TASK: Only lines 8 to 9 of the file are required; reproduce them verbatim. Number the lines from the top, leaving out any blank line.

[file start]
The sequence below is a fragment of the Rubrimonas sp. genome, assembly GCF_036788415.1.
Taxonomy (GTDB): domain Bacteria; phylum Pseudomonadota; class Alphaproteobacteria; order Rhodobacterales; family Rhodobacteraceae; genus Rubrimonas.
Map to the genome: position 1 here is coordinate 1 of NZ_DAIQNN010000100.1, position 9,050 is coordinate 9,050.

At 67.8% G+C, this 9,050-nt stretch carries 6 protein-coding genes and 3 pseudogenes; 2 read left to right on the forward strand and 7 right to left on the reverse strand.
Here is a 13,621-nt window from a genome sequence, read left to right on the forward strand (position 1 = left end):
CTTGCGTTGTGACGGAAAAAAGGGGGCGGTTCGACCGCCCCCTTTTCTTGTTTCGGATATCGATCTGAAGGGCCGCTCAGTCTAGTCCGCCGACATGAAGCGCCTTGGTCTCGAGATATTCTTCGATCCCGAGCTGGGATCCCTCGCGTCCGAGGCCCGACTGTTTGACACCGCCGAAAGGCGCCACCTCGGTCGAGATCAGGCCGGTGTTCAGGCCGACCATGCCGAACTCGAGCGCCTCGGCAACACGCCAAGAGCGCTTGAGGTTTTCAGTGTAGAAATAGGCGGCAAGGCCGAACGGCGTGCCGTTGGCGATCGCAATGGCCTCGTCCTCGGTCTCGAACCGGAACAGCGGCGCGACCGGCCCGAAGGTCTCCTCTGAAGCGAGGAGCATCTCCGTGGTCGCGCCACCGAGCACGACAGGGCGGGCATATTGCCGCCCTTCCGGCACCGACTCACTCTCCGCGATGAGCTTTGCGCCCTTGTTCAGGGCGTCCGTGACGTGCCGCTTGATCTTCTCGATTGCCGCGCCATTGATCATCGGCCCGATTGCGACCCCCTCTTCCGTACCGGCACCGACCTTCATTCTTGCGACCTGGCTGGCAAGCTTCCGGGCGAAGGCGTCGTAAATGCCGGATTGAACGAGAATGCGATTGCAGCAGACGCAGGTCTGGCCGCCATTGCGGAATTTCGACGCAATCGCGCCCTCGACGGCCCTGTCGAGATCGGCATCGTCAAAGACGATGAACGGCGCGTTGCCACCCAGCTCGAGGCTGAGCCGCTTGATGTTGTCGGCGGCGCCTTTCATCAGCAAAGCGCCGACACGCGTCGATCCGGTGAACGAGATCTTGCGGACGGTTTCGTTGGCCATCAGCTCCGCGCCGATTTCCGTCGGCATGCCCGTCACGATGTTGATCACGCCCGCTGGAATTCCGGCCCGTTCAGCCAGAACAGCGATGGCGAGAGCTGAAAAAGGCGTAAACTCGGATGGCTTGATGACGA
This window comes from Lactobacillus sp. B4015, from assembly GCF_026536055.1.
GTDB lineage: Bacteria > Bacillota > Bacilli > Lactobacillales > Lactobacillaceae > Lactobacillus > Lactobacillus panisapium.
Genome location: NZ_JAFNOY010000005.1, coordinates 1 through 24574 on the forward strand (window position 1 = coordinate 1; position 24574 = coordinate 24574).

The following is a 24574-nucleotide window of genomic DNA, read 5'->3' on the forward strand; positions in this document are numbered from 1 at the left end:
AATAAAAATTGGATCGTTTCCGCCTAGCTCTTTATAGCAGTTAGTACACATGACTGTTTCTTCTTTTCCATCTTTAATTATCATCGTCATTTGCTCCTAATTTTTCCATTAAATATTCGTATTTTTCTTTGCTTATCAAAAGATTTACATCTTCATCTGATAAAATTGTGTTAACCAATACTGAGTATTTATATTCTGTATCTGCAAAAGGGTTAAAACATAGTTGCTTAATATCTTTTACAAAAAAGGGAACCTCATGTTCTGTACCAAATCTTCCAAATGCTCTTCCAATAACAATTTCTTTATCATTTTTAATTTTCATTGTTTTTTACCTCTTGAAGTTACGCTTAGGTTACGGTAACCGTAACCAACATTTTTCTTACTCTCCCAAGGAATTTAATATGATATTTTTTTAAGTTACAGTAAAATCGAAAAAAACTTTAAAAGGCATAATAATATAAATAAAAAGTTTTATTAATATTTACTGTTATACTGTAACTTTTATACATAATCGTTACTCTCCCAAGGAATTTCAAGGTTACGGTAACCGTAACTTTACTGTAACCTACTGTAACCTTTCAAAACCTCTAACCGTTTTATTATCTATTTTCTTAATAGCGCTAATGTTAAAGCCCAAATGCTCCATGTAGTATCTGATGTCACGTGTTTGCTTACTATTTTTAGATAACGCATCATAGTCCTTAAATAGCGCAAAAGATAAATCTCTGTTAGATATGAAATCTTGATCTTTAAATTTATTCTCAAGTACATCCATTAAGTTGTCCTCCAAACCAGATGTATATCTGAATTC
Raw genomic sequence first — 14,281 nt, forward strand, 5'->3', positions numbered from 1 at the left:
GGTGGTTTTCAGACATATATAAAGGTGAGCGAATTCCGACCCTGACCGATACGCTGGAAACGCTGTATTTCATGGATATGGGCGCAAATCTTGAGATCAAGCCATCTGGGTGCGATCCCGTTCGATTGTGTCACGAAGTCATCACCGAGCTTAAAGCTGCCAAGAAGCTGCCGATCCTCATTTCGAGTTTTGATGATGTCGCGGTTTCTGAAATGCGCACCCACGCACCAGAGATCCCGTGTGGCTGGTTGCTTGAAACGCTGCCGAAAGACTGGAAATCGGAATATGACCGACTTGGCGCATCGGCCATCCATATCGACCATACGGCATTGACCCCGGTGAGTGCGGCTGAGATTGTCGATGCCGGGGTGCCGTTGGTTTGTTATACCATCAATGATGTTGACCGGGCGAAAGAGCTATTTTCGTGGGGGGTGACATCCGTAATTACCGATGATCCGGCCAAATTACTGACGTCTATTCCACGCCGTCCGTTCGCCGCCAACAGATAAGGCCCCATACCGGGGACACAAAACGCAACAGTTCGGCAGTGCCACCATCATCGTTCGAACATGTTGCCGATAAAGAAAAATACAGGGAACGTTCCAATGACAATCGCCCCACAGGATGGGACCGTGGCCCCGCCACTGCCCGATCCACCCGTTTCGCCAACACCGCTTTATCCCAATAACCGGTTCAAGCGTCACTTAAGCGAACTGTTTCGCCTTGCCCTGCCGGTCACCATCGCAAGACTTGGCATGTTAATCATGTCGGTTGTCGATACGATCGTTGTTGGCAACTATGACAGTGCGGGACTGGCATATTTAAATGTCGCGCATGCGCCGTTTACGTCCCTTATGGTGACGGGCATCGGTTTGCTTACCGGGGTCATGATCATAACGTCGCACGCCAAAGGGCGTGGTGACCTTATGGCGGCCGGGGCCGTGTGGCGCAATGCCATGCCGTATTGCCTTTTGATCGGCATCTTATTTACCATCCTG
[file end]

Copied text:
GTDB lineage: Bacteria > Bacillota > Bacilli > Lactobacillales > Lactobacillaceae > Lactobacillus > Lactobacillus panisapium.
Genome location: NZ_JAFNOY010000005.1, coordinates 1 through 24574 on the forward strand (window position 1 = coordinate 1; position 24574 = coordinate 24574).